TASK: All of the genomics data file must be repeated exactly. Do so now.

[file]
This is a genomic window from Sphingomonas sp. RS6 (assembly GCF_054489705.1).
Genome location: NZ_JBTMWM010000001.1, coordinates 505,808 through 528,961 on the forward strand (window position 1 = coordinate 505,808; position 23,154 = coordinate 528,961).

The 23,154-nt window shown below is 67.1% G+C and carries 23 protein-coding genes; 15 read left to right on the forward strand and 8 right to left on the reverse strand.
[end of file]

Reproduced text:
This is a genomic window from Sphingomonas sp. RS6 (assembly GCF_054489705.1).
Genome location: NZ_JBTMWM010000001.1, coordinates 505,808 through 528,961 on the forward strand (window position 1 = coordinate 505,808; position 23,154 = coordinate 528,961).

The 23,154-nt window shown below is 67.1% G+C and carries 23 protein-coding genes; 15 read left to right on the forward strand and 8 right to left on the reverse strand.